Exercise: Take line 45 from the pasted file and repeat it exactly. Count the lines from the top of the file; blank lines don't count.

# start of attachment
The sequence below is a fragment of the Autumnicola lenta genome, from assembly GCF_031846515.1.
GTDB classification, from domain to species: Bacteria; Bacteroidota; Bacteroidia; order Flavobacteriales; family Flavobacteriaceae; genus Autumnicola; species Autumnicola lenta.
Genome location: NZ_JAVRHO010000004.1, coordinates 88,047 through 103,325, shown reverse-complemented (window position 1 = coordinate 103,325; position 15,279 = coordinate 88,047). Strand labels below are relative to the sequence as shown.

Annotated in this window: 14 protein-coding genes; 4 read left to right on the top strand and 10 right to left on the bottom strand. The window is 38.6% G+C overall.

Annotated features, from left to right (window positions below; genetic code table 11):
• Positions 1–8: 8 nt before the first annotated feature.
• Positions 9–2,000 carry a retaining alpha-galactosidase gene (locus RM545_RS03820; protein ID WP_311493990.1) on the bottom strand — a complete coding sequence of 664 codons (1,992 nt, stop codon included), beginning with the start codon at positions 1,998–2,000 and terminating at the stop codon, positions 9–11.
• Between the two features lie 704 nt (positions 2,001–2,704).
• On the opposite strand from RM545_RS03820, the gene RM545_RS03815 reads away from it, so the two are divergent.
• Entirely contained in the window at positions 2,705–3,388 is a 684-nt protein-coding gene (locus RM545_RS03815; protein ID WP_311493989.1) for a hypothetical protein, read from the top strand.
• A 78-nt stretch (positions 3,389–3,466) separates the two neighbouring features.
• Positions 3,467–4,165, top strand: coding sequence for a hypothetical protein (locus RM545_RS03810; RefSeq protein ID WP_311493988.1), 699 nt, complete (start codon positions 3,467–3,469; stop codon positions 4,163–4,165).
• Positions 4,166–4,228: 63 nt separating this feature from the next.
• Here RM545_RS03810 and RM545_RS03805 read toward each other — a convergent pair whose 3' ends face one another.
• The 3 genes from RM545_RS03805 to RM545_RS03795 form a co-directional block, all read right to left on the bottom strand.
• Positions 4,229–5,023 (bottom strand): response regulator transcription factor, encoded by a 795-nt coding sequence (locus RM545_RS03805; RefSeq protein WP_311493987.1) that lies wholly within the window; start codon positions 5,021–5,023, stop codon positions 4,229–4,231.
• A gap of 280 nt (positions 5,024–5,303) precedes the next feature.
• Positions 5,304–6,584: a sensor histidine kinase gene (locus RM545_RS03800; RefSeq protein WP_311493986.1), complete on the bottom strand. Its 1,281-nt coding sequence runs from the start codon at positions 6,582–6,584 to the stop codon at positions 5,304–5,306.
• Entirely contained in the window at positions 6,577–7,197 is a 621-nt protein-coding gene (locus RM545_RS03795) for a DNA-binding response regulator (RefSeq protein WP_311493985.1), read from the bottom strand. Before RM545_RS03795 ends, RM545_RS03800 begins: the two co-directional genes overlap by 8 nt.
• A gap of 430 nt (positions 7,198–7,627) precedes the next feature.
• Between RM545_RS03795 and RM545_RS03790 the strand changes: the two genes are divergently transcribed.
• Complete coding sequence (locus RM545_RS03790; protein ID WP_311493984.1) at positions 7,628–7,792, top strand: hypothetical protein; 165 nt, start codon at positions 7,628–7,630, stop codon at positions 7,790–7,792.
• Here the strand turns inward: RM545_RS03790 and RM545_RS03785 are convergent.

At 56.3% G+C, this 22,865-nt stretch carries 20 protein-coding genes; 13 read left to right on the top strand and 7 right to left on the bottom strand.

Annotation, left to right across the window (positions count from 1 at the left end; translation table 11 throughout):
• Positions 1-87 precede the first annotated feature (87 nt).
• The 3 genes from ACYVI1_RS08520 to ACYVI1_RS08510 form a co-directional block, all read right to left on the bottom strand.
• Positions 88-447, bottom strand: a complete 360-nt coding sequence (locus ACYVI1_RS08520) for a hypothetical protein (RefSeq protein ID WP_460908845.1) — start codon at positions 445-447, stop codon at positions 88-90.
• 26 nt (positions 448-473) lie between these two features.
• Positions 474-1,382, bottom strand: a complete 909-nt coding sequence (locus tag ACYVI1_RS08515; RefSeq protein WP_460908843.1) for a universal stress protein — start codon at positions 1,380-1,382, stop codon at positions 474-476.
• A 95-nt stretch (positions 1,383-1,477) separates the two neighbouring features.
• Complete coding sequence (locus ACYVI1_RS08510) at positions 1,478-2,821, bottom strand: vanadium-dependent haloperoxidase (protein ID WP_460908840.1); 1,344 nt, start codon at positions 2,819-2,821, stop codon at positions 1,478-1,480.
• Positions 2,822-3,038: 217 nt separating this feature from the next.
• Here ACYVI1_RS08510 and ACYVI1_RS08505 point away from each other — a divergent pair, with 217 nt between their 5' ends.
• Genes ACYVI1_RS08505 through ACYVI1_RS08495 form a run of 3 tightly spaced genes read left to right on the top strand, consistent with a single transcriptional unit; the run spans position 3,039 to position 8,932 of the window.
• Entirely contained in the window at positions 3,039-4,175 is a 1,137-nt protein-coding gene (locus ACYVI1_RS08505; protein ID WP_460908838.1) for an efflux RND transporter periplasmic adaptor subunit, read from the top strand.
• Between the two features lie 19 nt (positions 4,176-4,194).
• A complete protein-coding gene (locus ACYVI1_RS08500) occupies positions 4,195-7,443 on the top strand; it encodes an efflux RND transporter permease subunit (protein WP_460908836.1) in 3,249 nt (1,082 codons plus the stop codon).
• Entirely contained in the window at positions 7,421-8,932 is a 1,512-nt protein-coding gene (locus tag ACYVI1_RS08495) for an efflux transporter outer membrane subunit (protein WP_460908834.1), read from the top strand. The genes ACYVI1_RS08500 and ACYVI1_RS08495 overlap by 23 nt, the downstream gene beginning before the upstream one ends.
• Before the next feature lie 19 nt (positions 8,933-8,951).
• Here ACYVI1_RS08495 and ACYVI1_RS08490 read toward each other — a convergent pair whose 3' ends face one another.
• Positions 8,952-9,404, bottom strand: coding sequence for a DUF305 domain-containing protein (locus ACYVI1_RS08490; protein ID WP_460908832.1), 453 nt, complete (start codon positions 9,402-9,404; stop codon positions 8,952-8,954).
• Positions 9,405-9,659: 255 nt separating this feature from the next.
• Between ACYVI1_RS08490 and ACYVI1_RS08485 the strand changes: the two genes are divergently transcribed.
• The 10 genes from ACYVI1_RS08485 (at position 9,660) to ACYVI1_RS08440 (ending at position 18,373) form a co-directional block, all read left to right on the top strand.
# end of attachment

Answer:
• The 10 genes from ACYVI1_RS08485 (at position 9,660) to ACYVI1_RS08440 (ending at position 18,373) form a co-directional block, all read left to right on the top strand.